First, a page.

Need for advocating now for hearing loss

Posted by arrowshooter @arrowshooter, Aug 19, 2020

We need to advocate for ourselves NOW.

I am an advocate for hearing loops and I just communicated with my local bank about assistive systems for people with hearing loss. The bank officer was polite and listened but was generally uninterested because THEY HAVE NOT HAD ANY COMPLAINTS. This little bank has about 10 locations and no one has complained about using the drive-up windows with the speaker systems that are very difficult to understand especially if there are other cars running and traffic going by. We talked about counter-top loop systems to use in the lobby and he said no one has ever complained about not being able to hear.

During this COVID pandemic we are experiencing more situations that make it more difficult to communicate (masks, plastic shields, speaker systems, etc). People assume their systems are OK as long as no one ever complains. Asking for some to repeat or speak louder/slower is not a complaint. It is just accepted practice. As people with hearing loss we expect to have trouble communicating so that trouble becomes common practice to us. We deal with it or around it.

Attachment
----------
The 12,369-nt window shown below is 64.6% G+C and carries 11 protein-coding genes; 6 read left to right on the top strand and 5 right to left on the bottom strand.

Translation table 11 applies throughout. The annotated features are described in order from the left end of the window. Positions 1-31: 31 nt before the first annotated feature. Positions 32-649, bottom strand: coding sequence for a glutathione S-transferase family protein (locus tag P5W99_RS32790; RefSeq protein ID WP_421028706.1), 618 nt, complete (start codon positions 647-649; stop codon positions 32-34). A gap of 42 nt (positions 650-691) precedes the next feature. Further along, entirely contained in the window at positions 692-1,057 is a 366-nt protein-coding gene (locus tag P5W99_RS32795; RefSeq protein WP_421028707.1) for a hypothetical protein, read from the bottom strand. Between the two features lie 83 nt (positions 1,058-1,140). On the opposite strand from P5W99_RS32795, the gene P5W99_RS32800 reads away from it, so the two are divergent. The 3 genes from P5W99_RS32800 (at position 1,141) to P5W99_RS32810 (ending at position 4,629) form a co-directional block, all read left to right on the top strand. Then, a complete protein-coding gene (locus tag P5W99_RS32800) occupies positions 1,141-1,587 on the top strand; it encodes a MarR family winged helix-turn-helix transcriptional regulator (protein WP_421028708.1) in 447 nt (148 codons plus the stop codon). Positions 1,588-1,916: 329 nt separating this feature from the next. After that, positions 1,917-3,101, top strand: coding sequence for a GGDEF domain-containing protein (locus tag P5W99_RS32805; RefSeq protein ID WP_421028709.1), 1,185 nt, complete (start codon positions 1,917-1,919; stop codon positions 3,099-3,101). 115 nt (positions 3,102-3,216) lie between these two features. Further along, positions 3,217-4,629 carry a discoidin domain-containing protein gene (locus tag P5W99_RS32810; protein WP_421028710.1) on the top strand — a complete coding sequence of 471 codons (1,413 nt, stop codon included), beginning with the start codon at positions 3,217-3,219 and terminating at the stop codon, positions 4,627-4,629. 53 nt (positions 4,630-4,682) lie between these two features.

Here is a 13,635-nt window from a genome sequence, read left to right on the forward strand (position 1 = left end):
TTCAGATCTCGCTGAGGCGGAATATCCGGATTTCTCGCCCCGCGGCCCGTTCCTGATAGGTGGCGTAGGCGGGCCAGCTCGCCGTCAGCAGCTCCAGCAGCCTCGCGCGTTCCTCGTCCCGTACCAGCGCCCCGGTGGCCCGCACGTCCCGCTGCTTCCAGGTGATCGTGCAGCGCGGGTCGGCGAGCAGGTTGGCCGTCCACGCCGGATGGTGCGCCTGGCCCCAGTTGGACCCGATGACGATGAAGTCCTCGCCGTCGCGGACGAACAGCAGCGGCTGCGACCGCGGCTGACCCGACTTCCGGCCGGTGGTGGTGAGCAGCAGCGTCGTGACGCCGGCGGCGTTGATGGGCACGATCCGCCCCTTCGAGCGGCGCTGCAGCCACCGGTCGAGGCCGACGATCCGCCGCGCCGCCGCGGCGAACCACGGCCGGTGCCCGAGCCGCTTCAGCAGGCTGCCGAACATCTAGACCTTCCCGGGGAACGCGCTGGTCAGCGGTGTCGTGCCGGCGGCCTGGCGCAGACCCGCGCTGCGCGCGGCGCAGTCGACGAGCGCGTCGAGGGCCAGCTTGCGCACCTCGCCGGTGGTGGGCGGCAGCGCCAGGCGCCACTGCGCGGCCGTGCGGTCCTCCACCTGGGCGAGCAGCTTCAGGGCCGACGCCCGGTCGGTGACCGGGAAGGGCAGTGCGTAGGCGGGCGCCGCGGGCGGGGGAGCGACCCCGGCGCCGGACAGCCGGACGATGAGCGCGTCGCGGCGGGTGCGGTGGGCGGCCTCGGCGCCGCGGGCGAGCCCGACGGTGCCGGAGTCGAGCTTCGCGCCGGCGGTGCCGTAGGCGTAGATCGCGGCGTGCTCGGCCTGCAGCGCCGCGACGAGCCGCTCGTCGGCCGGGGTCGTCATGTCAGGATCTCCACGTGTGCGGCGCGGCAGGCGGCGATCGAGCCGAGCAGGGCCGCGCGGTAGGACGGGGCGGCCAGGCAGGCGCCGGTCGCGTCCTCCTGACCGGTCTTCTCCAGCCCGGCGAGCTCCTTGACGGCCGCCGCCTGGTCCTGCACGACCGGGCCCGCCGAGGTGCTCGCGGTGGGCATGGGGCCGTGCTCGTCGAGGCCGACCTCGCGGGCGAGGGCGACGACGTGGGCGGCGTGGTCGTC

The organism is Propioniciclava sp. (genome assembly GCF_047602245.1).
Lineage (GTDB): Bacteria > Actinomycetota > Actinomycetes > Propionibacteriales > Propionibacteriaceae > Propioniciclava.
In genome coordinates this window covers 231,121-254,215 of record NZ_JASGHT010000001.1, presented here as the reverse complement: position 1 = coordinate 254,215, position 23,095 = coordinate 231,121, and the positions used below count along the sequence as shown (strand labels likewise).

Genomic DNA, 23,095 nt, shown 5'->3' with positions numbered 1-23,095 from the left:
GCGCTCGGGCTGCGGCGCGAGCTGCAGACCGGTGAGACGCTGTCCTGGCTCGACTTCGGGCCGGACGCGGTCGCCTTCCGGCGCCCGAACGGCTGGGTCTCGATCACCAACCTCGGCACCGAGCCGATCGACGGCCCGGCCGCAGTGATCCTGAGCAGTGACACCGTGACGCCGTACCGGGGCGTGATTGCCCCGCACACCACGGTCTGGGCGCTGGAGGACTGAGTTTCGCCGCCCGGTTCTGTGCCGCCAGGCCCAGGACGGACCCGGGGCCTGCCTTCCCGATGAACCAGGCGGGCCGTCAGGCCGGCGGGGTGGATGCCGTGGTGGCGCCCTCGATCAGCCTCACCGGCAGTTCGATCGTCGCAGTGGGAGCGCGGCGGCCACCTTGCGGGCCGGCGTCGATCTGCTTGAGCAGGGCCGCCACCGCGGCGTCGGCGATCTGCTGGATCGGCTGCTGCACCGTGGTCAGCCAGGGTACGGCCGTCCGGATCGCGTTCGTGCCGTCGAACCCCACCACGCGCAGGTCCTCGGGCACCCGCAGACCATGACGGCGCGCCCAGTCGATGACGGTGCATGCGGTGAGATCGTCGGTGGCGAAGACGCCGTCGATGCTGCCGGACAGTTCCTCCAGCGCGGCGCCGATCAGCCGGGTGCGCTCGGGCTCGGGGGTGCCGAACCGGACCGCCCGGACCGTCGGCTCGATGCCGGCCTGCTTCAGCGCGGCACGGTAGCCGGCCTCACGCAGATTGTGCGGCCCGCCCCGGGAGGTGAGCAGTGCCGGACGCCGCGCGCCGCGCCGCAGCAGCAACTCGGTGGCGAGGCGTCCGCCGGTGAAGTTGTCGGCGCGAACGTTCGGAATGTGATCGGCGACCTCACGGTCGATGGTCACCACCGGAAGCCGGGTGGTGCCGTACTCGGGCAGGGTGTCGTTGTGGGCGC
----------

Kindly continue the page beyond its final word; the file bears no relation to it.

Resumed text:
Of course there is a danger that if we complain now our complaints will be dismissed as “caused by masks or plastic shields”. Those things only make a bad situation worse for us. We have to dispel the common notion that hearing aids restore everyone to normal hearing.

As I write this post I think of the explosive thread on this forum about the medical professions reluctance to accommodate people with hearing loss. The medical care people are only one group who ignores people with hearing loss. But the disregard of people with hearing loss is universal.

Maybe we are the ones at fault.

Interested in more discussions like this? Go to the Hearing Loss Support Group.

@julieo4